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A hypergolic propellant is either of the two rocket propellants used in a hypergolic rocket engine, which spontaneously ignite when they come into contact. The two propellants are usually termed the "fuel" and the "oxidizer". Although hypergolic propellants tend to be difficult to handle because of their extreme toxicity and/or corrosiveness, a hypergolic engine is easy to control and very reliable.

In common usage, the terms "hypergol" or "hypergolic propellant" are often used to mean the most common such propellant combination, hydrazine plus dinitrogen tetroxide, or their relatives.

Contents

History

Soviet rocket engine researcher, Valentin Glushko experimented with hypergolic fuel as early as 1931. It was initially used for "chemical ignition" of engines, starting kerosene/nitric-acid engines with an initial charge of phosphorus dissolved in carbon disulfide. German professor Otto Lutz independently discovered the principle again in 1935. The Wac Corporal rocket developed in the USA by the Jet Propulsion Laboratory in 1944 used nitric acid with aniline fuel.

In Germany from the mid 1930s through World War II, rocket propellants were broadly classed as monergols, hypergols, non-hypergols and lithergols. The ending ergol is a combination of Greek ergon or work, and Latin oleum or oil, later influenced by the chemical suffix -ol from alcohol. Monergols were monopropellants, while non-hypergols were bipropellants which required external ignition, and Lithergols were solid/liquid hybrids. Hypergolic propellants (or at least hypergolic ignition) were far less prone to hard starts than electric or pyrotechnic ignition. The "hypergole" terminology was coined by Dr. Wolfgang Nöggerath, at the Technical University of Brunswick Germany. [1]

Advantages

Hypergolic rockets do not need an ignition system, so they tend to be inherently simple and reliable. While the larger hypergolic engines used in some launch vehicles use turbopumps, most hypergolic engines are pressure fed. A gas, usually helium, is fed to the propellant tanks under pressure through a series of check and safety valves. In turn, the propellants flow through control valves into the combustion chamber. They ignite instantly on contact, without any risk that a mixture of unreacted propellants might build up and ignite in a potentially catastrophic hard start.

The most common hypergolic fuels, hydrazine, monomethylhydrazine and unsymmetrical dimethylhydrazine, and oxidizer, nitrogen tetroxide, are all liquid at ordinary temperatures and pressures. Thus they are sometimes referred to as storable liquid propellants. They are suitable for use in spacecraft missions lasting for years. In contrast, liquid hydrogen and liquid oxygen are both cryogens whose practical use is limited to space launch vehicles where they need be stored for only a short time.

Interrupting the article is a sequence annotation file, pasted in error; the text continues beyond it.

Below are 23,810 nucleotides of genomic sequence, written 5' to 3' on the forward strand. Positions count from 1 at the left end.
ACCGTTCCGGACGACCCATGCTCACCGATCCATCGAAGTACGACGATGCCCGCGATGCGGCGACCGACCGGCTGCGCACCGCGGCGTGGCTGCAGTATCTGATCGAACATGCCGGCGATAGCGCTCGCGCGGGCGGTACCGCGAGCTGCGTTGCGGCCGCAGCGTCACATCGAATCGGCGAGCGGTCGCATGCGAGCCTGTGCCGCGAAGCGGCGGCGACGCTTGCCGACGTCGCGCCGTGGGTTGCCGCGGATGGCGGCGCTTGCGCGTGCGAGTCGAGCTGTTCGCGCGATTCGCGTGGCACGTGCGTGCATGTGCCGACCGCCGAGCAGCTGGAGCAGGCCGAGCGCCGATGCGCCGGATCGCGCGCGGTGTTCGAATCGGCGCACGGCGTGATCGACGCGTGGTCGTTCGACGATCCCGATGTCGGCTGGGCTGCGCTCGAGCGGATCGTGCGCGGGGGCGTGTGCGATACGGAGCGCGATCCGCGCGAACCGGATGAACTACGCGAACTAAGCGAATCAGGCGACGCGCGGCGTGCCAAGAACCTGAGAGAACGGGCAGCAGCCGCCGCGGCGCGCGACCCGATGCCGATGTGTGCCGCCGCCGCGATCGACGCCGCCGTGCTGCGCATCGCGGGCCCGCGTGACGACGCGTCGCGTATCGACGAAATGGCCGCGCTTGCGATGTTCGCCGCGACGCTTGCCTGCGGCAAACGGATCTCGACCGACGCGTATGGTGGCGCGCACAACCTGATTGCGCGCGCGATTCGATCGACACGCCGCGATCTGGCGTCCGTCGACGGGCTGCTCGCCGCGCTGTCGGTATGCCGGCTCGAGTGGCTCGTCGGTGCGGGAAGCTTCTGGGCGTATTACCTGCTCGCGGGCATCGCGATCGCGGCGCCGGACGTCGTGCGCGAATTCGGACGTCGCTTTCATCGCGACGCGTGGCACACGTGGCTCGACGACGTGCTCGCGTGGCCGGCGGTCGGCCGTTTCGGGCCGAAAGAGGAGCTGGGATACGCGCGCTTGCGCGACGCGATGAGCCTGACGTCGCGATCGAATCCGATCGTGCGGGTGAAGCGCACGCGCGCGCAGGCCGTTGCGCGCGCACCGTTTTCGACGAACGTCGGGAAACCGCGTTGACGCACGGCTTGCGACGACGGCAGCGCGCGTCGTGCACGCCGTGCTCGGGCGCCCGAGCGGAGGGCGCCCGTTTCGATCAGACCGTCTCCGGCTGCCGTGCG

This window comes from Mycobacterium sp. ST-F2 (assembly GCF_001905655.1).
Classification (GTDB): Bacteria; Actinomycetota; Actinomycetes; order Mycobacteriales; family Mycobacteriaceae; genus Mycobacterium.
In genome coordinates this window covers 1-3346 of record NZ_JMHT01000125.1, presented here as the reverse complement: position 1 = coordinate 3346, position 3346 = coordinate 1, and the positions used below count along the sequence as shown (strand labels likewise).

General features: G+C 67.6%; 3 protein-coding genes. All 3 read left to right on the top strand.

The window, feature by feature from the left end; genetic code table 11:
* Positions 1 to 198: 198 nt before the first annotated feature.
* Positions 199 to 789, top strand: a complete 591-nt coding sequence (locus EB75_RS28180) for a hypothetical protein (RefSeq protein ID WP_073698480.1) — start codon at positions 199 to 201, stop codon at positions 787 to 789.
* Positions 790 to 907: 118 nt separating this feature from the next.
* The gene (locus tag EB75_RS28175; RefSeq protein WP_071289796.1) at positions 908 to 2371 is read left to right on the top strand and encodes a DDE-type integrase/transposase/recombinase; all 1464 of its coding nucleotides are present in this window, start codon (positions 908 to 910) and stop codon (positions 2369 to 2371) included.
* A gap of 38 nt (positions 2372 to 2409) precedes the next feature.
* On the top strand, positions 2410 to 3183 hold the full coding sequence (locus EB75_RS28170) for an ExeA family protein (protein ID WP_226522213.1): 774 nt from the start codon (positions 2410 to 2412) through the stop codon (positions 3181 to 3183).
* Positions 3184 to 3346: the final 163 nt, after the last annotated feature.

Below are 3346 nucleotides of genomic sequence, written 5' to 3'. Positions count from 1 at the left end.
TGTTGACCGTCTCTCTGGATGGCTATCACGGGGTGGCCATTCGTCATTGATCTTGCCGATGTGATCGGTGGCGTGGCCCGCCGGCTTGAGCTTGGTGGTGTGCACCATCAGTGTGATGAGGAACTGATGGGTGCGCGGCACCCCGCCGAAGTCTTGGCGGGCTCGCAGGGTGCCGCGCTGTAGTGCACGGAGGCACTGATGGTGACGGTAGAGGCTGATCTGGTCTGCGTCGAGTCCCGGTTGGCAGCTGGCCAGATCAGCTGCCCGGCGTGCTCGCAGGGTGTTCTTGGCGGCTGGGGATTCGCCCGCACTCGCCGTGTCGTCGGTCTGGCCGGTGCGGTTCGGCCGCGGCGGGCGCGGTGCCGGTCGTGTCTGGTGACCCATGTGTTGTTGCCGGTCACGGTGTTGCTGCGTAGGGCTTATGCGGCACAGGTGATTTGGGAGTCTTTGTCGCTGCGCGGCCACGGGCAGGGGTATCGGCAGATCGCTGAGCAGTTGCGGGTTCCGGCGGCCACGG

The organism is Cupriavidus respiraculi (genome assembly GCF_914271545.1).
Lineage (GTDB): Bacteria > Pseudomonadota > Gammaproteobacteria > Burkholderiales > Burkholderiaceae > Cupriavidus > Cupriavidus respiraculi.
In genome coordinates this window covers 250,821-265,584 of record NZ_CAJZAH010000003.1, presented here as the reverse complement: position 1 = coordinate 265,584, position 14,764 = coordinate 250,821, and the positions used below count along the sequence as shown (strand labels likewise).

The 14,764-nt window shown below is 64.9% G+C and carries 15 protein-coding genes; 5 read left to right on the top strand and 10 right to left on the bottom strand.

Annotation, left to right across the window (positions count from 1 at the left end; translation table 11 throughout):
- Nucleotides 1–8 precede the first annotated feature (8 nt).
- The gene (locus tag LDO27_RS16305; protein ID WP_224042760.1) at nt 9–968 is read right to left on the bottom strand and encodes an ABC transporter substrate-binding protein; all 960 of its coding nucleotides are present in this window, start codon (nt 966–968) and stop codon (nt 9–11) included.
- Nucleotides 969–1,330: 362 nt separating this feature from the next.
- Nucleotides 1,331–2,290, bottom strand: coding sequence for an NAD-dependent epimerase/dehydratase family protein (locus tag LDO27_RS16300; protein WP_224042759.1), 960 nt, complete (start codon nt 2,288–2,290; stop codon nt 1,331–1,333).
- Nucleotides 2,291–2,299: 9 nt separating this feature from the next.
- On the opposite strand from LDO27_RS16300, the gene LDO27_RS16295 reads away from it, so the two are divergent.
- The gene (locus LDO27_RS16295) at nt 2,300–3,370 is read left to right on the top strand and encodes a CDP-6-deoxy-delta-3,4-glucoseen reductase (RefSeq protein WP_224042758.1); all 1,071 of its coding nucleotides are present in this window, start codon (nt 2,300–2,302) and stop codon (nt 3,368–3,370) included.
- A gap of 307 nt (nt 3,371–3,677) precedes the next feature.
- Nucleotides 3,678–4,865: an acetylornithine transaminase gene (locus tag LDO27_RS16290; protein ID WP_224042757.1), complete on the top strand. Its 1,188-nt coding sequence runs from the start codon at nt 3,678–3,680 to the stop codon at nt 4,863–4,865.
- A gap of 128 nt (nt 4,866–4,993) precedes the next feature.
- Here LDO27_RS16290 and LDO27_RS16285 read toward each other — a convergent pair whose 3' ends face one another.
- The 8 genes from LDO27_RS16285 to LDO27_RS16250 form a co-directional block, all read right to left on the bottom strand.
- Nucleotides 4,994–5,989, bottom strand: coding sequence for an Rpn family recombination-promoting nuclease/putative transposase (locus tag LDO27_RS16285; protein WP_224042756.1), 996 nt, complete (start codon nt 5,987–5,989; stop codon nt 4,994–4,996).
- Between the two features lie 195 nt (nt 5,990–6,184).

Because hypergolic rockets do not need an ignition system, they can be fired any number of times by simply opening and closing the propellant valves until the propellants are exhausted. This makes them uniquely suited for spacecraft maneuvering. They are also well suited, though not uniquely so, as upper stages of space launchers such as the Delta II and Ariane V that must perform more than one burn. However, restartable cryogenic (oxygen/hydrogen) rocket engines do exist, notably the RL-10 on the Centaur and the J-2 on the Saturn V.

Use in ICBMs

The earliest ballistic missiles, such as the Soviet R-7 that launched Sputnik-1 and the US Atlas and Titan-1, used kerosene and liquid oxygen. The difficulties of storing a cryogen like liquid oxygen in a missile that had to be kept launch ready for months or years at a time led to a switch to hypergolic propellants in the US Titan II and in most Soviet ICBMs such as the R-36.

But the difficulties of such corrosive and toxic materials, including leaks and explosions in Titan-II silos, led to their near universal replacement with solid-fuel boosters, first in Western submarine-launched ballistic missiles and then in land-based US and Soviet ICBMs.[2]

Common hypergolic propellant combinations

The trend among western space launch agencies is away from large hypergolic rocket engines and toward hydrogen/oxygen engines with higher performance. Ariane 1 through 4, with their hypergolic first and second stages (and optional hypergolic boosters on the Ariane 3 and 4) have been retired and replaced with the Ariane 5, which uses a first stage fueled by liquid hydrogen and liquid oxygen. The Titan II, III and IV, with their hypergolic first and second stages, have also been retired. Hypergolic rockets are still widely used in upper stages when multiple burn-coast periods are required.

Less common and obsolete combinations

Aerozine 50 is a mixture of 50% UDMH and 50% straight hydrazine (N2H4).

UH 25 is a mixture of 25% hydrazine hydrate and 75% UDMH.

The corrosiveness of nitrogen tetroxide can be reduced by adding several percent nitric oxide (NO), forming MON.

Related technology

Although not hypergolic in the strict sense (but rather pyrophoric), Triethylborane, which ignites spontaneously in the presence of air, was used for engine starts in the SR-71 Blackbird and the F-1 engines used in the Saturn V rocket.

References

  1. ^ Botho Stüwe, Peene Münde West, Weltbildverlag ISBN 3-8289-0294-4 1998 page 220, German
  2. ^ Clark, John D. (1972). Ignition! An Informal History of Liquid Rocket Propellants. Rutgers University Press. pp. 214. ISBN 0813507251.  
  • "-ergol", Oxford English Dictionary.
  • Modern Engineering for Design of Liquid-Propellant Rocket Engines, Huzel & Huang, pub. AIAA, 1992. ISBN 1-56347-013-6.
  • History of Liquid Propellant Rocket Engines, G. Sutton, pub. AIAA 2005. ISBN 1-56347-649-5.







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